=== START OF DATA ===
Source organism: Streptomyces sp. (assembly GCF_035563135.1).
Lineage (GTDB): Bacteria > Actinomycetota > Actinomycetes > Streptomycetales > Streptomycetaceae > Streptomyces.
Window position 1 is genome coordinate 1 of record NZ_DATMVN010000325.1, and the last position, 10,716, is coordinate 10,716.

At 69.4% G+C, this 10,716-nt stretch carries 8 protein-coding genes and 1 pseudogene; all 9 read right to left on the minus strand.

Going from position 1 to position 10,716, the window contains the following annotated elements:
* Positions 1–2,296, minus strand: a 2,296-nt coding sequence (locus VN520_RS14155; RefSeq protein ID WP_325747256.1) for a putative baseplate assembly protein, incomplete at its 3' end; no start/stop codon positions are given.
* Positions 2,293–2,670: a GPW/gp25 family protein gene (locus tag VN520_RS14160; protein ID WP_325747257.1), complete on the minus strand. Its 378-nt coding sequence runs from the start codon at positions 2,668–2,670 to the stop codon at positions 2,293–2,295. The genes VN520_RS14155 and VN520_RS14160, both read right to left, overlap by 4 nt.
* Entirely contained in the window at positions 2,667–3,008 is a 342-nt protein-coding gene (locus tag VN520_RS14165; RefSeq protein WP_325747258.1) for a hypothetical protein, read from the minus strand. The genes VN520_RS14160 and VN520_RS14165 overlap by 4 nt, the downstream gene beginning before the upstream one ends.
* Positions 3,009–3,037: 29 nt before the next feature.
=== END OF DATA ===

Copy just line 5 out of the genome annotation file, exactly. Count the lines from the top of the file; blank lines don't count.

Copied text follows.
Going from position 1 to position 10,716, the window contains the following annotated elements: